When we ignore cost as a parameter, we ignore by extension the commodity-like aspects of parking. Of course, parking still behaves like a commodity, so we’ve inadvertently created market conditions where oodles and oodles of free parking drive demand to irrational levels. Illustrated, it looks like this:

Of course, it’s important to consider the infrastructure ramifications of parking too; indeed, these have a drastic effect on all other aspects of the transportation system, and on the greater street culture and livability of a neighborhood. But it’s through studying parking through an economic lens that many of the most interesting management opportunities present themselves, and where the question of how much parking is needed starts to become rife with complexities and nuance…

Intersections in the Wild

If you want to understand transportation and its role in a city, and understand it deeply, the best way is to spend some time watching intersections.

To get the most out of it, you’ve really got to dig in and watch those intersections. You’ve got to go slow and be deliberate in your observations, so find yourself a comfortable place with a good vantage point to sit or stand. Start by looking at at the built environment around the intersection, noting land uses, densities, architectural elements, and the like. Move on to the physical infrastructure, and observe the curb lines, lane configurations, and traffic control. Note any signage, intersection-related or otherwise, as well as lighting, ambiance, and the overall sense of place. Are there any other functional or aesthetic objects, like hydrants, refuse bins, street trees, or planters? Note which travel modes utilize the intersection. How are various modes accommodated? Are there ramps and marked crosswalks for people walking and rolling, or some kind of protection for people cycling? If transit uses the intersection, is there a stop nearby or does it breeze on through?

When you’re satisfied with your diligence in observing physical aspects, move on to the real fun: Watching the intersection work. If there’s a traffic signal, start by watching that for a few cycles, noting how bandwidth is distributed, the length of yellow and all-red times, and how long it takes to cycle through the phases. Watching the car traffic, note volumes for each approach and each turning possibility. Observe the makes and models of cars, and the demographics of the occupants. How many people are driving alone and how many have company? Similarly, observe demographics and group dynamics of people walking, people riding bikes, people skateboarding and unicycling, or whatever. Look at desire lines, particularly for people walking or cycling, as they enter, traverse, and leave the intersection. Watch the modes interact. Look for safety issues, whether real or imagined by users. If possible, cross the intersection on foot yourself, or ride through it on a bike, or drive through it in a car. Since it’s The Future, look for Uber/Lyft tags on cars, and note the share of drivers who are distracted. And on and on. Then come back and do it all again on a different day, or at a different time of day, or at the same time in different weather.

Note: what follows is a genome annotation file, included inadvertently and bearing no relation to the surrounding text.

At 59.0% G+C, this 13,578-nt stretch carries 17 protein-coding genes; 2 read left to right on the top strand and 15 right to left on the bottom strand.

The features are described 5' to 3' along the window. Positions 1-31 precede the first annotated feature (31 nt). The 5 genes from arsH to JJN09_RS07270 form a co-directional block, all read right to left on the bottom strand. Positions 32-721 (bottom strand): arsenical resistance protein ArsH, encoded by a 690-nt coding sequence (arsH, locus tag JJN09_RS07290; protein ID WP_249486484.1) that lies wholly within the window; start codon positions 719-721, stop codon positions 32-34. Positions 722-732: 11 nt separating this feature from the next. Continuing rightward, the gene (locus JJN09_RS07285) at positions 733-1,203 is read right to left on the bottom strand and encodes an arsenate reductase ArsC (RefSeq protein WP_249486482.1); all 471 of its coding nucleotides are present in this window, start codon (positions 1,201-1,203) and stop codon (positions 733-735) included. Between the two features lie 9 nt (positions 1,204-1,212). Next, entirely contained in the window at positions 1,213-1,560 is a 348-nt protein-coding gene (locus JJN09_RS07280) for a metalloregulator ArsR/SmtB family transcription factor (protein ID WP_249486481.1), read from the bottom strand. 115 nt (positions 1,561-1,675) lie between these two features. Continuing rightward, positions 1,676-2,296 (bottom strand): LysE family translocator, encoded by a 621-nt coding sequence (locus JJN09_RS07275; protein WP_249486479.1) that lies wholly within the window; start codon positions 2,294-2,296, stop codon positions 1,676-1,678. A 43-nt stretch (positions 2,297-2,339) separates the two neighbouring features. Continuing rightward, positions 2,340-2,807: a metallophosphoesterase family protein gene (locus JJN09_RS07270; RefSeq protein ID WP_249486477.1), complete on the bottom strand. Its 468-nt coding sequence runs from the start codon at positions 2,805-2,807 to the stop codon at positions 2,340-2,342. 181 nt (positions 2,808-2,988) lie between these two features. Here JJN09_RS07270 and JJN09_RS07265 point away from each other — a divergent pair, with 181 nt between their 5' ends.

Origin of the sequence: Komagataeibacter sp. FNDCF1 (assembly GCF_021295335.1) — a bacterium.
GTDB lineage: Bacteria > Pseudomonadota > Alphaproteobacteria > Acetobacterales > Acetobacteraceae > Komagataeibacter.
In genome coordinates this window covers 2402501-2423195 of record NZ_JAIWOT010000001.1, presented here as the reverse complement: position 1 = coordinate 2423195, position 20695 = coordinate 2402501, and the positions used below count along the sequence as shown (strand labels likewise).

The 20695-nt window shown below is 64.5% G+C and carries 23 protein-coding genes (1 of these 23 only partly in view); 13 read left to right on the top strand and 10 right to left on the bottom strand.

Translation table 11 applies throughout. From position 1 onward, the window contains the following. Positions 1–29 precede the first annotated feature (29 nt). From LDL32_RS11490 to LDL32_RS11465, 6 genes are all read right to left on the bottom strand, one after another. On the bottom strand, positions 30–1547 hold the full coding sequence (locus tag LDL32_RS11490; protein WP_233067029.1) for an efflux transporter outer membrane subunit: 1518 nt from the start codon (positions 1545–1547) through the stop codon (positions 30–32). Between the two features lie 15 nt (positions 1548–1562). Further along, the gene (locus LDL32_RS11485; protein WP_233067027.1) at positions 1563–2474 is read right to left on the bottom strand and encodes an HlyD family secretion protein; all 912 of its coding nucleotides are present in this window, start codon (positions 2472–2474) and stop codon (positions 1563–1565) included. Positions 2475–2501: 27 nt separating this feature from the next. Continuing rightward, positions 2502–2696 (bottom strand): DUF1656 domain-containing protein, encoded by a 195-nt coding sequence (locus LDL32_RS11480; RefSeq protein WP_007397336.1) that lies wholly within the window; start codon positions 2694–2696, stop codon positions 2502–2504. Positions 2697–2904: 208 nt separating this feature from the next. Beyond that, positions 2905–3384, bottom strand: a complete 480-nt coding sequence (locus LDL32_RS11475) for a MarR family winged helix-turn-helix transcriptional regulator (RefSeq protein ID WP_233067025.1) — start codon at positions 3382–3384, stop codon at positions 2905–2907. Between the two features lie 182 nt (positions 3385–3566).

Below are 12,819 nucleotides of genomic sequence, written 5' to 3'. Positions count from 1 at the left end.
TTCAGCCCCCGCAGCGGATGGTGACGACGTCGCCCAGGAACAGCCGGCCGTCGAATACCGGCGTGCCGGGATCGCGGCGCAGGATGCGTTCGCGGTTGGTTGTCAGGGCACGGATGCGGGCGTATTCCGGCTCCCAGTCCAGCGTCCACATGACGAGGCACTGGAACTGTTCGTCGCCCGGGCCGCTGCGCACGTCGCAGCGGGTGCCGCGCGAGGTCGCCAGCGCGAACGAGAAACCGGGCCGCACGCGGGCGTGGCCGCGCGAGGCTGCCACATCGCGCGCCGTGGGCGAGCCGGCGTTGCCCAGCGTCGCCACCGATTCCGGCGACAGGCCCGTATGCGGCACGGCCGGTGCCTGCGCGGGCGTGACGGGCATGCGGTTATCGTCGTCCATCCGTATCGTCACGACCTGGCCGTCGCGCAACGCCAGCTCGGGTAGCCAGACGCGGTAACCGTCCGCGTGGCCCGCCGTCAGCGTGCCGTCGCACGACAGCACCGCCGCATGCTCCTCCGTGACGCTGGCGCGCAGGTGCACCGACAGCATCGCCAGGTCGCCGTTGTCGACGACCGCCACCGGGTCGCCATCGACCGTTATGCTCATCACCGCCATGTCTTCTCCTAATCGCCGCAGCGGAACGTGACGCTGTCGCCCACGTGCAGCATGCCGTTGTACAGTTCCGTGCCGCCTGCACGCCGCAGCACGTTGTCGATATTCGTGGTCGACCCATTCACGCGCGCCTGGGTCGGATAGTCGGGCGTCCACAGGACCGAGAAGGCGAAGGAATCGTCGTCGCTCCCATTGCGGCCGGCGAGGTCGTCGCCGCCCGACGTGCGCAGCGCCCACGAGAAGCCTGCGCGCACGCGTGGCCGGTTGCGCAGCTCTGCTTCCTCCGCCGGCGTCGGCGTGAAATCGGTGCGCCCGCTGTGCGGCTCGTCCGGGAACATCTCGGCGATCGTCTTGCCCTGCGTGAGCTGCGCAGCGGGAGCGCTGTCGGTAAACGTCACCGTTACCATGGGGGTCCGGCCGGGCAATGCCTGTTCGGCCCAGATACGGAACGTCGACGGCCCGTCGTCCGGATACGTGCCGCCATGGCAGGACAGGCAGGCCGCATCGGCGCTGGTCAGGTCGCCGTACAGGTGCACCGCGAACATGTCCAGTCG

Do this enough, of course, and you come to understand a lot more about an intersection than merely how the traffic moves through it. You also start to see it for its role in the neighborhood and the city in which it sits, and you understand the city itself better as a result. So the simple act of watching an intersection is one of the most fulfilling ways to satisfy your inner-urbanist, in all of its richness.

In this era of alternative facts, where narratives come first and reality is adjusted as needed to fit them, the art of shutting up and observing something seems to be fading. I’ve seen accordingly little writing on this sort of thing in the media or the wonkosphere, so it seems a ripe topic for expounding upon in the hopes that it can add to the broader transportation conversation. So you’ll be seeing a lot of posts exploring Intersections in the Wild (for lack of a catchier phrase or more obvious pun) on these pages moving forward, delving into the minutiae at varying depths. I do hope you’ll read along and join in when the spirit moves you. We shall start next week, with the first of many dispatches from the most interesting intersection in Portland…

Streets in the Trump Era: A Mission Statement of Sorts

I am beyond delighted to be starting 2017 with a new blog and website highlighting the work of the StreetLab, an upstart division of Lancaster Engineering that we launched late last year in order to better respond to the increasingly multi-disciplinary nature of transportation problems. As you might know, I’ve been writing about transportation issues for many years as a contributor to Portland Transport and before that on my old blog Half the Fun. One of my goals in launching this site was to get all of the writing under the same virtual roof as my professional practice, and I’ve been eager to use this forum to start some important conversations about transportation in Portland at a moment I see as a crossroads.

And then November 8, 2016 happened.